Monday, January 01, 2007

A KrazyKat editorial - Issue 5

I quote from B.C. Forbes in 1953:
'What have Americans to be thankful for? More than any other people on the earth, we enjoy complete religious freedom, political freedom, social freedom. Our liberties are sacredly safeguarded by the Constitution of the United States, 'the most wonderful work ever struck off at a given time by the brain and purpose of man.' Yes, we Americans of today have been bequeathed a noble heritage. Let us pray that we may hand it down unsullied to our children and theirs.''

"Our liberties are sacredly safeguarded by the Constitution of the United States"...but are slowly being eroded away by the likes of the new anti-smoking law in Ohio. Don’t get me wrong, I believe second-hand smoke to be as dangerous as we are being preached to about it. But this new law(who the anti-smokers will say was a product of the democratic process) imposes a socialistic value to our democracy. How hypocritical of them. What really is democracy in action is allowing a self proprietor to run his businsness as he sees fit. As long as he does not discriminate on the basis of race, religion, gender or other civil rights as protected under the law he should be able to run his establishment any way he see it.The rights of the majority do not supersede the rights of the minority.

Issue 5 in Ohio was about much more than smoking. It was about eroding the values of democracy and civil liberties this country has come to depend on to make it the great country it is. If we allow these unconstitutional laws to run our lives and take away our rights to personal choice, let the majority run the lives of the minority, let the holier than thou think they know what is best for everyone an impose their way of thinking upon all, then we might as well live in a Social state such as Russia and China. If a smoker does not like the fact that a bar allow smoking... simply do not patronize it. If the bar owner discovers that his business is suffering because he alienating the anti-smokers, he will change his business practice. But it is his choice...not the decision of a majority who feel that their rights are more civil than that of the minority.

An Ohioan does not have the "Right" to visit a bar that allows smoking. They have the "Privilege" of visiting it based on the rules that the proprietor sets forth. If it is ok for a business owner to place a sign in his window that reads "No shirt...No shoes...No Service" he should also be able to determine who he wants his clients to be by placing a "Smoking Allowed/Not Allowed" sign in his window.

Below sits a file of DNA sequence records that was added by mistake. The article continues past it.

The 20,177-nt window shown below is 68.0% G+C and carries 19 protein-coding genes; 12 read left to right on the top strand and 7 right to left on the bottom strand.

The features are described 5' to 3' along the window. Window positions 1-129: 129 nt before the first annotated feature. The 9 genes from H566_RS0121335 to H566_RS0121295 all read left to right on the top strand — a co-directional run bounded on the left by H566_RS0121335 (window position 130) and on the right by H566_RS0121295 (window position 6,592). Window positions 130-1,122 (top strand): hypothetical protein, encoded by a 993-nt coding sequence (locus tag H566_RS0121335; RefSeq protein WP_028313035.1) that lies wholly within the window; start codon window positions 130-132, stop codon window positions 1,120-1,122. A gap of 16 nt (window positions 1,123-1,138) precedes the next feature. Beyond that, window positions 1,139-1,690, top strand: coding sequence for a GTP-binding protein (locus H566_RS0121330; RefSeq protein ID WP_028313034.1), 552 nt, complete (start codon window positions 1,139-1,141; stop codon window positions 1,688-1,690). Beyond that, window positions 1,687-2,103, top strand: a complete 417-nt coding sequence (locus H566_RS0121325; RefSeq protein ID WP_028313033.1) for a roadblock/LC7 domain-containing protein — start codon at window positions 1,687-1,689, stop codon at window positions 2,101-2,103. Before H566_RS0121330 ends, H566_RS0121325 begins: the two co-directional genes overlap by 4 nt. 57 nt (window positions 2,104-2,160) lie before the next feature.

Those who voted on the unconstitutional Issue 5 were naive at the least and mislead by the political banter and demogogary

(It’s akin to always saying that “they” are responsible for condition “Y”. There’s this thing called “lies of omission”, lieing by telling the truth but not ALL the truth. Depending on what you tell and what you don’t tell, you can give your audience quite the opposite idea of what’s going on than what really is.)

of the ballot language. Only when the law is expanded to include the elimination of act which they posses will they realize that they made a grave mistake in giving the government the power to dictate our lives and personal choice.


Maggie Thurber said...

Ah - but you see...somewhere along the line, it appears that the majority has forgotten that, in a Republic like the USA, the majority don't get to vote to take away the rights of the matter how much the majority despises the minority's exercise of such rights.

Hooda Thunkit said...

"Those who voted on the unconstitutional Issue 5 were naive at the least and mislead by the political banter and demogogary"

You're right of course. However, consider that those who for whatever reason can't tolerate smoke have been made to tolerate the smoke of the minority for so darn long.

On behalf of myself and the others who voted for the ban, can you see our side of the coin, just a little?

You're also right that this law takes the right of private business holders out of their hands, which is just plain wrong, IMO.

Now, on a more reasonable law, depending on the details, I could/might vote to undo this travesty, as I certainly understand what's at stake.

Let's also hope that the rabid smokers have learned something from this law's enactment too.

As for me, I will return to my usual practice of choosing the places that I patronize by how scrupulously adhere to the restrictions on allowing smoke to penetrate so-called non-smoking areas.

If adhered to, I can live with that.

Harmodius and Aristogeiton said...

Next, strip club regulations: Touching/No toouching sections.

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